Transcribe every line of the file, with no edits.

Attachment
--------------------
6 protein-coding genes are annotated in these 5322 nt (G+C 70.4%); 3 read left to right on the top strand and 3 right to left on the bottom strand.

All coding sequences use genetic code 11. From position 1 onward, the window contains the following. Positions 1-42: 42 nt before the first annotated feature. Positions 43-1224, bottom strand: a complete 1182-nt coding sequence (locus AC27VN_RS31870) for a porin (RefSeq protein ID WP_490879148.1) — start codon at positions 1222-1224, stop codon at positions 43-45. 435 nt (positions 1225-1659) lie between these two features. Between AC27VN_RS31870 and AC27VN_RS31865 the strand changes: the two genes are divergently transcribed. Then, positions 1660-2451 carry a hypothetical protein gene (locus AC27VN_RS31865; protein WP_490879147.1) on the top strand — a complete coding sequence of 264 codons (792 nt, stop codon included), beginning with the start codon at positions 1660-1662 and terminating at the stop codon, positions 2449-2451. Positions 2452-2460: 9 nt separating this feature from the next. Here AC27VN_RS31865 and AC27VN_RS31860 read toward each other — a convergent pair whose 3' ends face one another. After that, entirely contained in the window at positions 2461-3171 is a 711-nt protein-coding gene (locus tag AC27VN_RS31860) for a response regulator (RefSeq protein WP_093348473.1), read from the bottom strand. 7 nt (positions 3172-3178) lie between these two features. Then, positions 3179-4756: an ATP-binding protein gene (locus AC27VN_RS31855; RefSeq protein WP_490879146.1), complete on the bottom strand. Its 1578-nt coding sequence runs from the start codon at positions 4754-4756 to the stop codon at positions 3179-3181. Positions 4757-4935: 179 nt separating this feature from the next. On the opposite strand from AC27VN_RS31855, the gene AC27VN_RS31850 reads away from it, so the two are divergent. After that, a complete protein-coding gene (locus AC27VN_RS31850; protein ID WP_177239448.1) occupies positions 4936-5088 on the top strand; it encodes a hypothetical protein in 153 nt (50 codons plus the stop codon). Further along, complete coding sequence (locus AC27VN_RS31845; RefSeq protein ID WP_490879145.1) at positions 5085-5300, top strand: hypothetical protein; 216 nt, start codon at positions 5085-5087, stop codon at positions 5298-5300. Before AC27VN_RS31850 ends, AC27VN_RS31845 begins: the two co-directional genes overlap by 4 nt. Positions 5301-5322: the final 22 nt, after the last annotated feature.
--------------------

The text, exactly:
6 protein-coding genes are annotated in these 5322 nt (G+C 70.4%); 3 read left to right on the top strand and 3 right to left on the bottom strand.

All coding sequences use genetic code 11. From position 1 onward, the window contains the following. Positions 1-42: 42 nt before the first annotated feature. Positions 43-1224, bottom strand: a complete 1182-nt coding sequence (locus AC27VN_RS31870) for a porin (RefSeq protein ID WP_490879148.1) — start codon at positions 1222-1224, stop codon at positions 43-45. 435 nt (positions 1225-1659) lie between these two features. Between AC27VN_RS31870 and AC27VN_RS31865 the strand changes: the two genes are divergently transcribed. Then, positions 1660-2451 carry a hypothetical protein gene (locus AC27VN_RS31865; protein WP_490879147.1) on the top strand — a complete coding sequence of 264 codons (792 nt, stop codon included), beginning with the start codon at positions 1660-1662 and terminating at the stop codon, positions 2449-2451. Positions 2452-2460: 9 nt separating this feature from the next. Here AC27VN_RS31865 and AC27VN_RS31860 read toward each other — a convergent pair whose 3' ends face one another. After that, entirely contained in the window at positions 2461-3171 is a 711-nt protein-coding gene (locus tag AC27VN_RS31860) for a response regulator (RefSeq protein WP_093348473.1), read from the bottom strand. 7 nt (positions 3172-3178) lie between these two features. Then, positions 3179-4756: an ATP-binding protein gene (locus AC27VN_RS31855; RefSeq protein WP_490879146.1), complete on the bottom strand. Its 1578-nt coding sequence runs from the start codon at positions 4754-4756 to the stop codon at positions 3179-3181. Positions 4757-4935: 179 nt separating this feature from the next. On the opposite strand from AC27VN_RS31855, the gene AC27VN_RS31850 reads away from it, so the two are divergent. After that, a complete protein-coding gene (locus AC27VN_RS31850; protein ID WP_177239448.1) occupies positions 4936-5088 on the top strand; it encodes a hypothetical protein in 153 nt (50 codons plus the stop codon). Further along, complete coding sequence (locus AC27VN_RS31845; RefSeq protein ID WP_490879145.1) at positions 5085-5300, top strand: hypothetical protein; 216 nt, start codon at positions 5085-5087, stop codon at positions 5298-5300. Before AC27VN_RS31850 ends, AC27VN_RS31845 begins: the two co-directional genes overlap by 4 nt. Positions 5301-5322: the final 22 nt, after the last annotated feature.